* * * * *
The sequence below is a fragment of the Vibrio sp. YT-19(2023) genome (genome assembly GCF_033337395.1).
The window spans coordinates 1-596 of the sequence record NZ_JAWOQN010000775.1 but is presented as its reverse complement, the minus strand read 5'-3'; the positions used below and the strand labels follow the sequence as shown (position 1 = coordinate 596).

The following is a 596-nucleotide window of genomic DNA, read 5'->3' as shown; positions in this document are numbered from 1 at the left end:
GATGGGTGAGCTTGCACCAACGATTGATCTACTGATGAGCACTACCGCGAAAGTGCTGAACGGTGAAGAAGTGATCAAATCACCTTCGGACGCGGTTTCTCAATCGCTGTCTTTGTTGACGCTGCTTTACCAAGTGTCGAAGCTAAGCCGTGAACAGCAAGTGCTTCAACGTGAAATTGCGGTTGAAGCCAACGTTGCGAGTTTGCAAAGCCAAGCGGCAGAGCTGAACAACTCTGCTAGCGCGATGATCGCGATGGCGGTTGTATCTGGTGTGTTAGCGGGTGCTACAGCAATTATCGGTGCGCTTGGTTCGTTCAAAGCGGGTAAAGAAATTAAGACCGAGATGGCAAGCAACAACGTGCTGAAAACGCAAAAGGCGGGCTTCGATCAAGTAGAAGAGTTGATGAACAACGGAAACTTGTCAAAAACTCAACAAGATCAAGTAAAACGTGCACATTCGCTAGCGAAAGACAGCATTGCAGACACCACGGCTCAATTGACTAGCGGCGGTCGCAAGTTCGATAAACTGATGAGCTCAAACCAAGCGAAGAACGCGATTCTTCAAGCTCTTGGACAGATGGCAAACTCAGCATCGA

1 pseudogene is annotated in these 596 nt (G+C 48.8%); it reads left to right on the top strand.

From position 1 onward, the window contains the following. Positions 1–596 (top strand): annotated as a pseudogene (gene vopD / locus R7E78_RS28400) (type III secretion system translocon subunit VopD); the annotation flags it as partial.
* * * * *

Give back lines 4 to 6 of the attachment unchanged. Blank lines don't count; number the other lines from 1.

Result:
GATGGGTGAGCTTGCACCAACGATTGATCTACTGATGAGCACTACCGCGAAAGTGCTGAACGGTGAAGAAGTGATCAAATCACCTTCGGACGCGGTTTCTCAATCGCTGTCTTTGTTGACGCTGCTTTACCAAGTGTCGAAGCTAAGCCGTGAACAGCAAGTGCTTCAACGTGAAATTGCGGTTGAAGCCAACGTTGCGAGTTTGCAAAGCCAAGCGGCAGAGCTGAACAACTCTGCTAGCGCGATGATCGCGATGGCGGTTGTATCTGGTGTGTTAGCGGGTGCTACAGCAATTATCGGTGCGCTTGGTTCGTTCAAAGCGGGTAAAGAAATTAAGACCGAGATGGCAAGCAACAACGTGCTGAAAACGCAAAAGGCGGGCTTCGATCAAGTAGAAGAGTTGATGAACAACGGAAACTTGTCAAAAACTCAACAAGATCAAGTAAAACGTGCACATTCGCTAGCGAAAGACAGCATTGCAGACACCACGGCTCAATTGACTAGCGGCGGTCGCAAGTTCGATAAACTGATGAGCTCAAACCAAGCGAAGAACGCGATTCTTCAAGCTCTTGGACAGATGGCAAACTCAGCATCGA

1 pseudogene is annotated in these 596 nt (G+C 48.8%); it reads left to right on the top strand.

From position 1 onward, the window contains the following. Positions 1–596 (top strand): annotated as a pseudogene (gene vopD / locus R7E78_RS28400) (type III secretion system translocon subunit VopD); the annotation flags it as partial.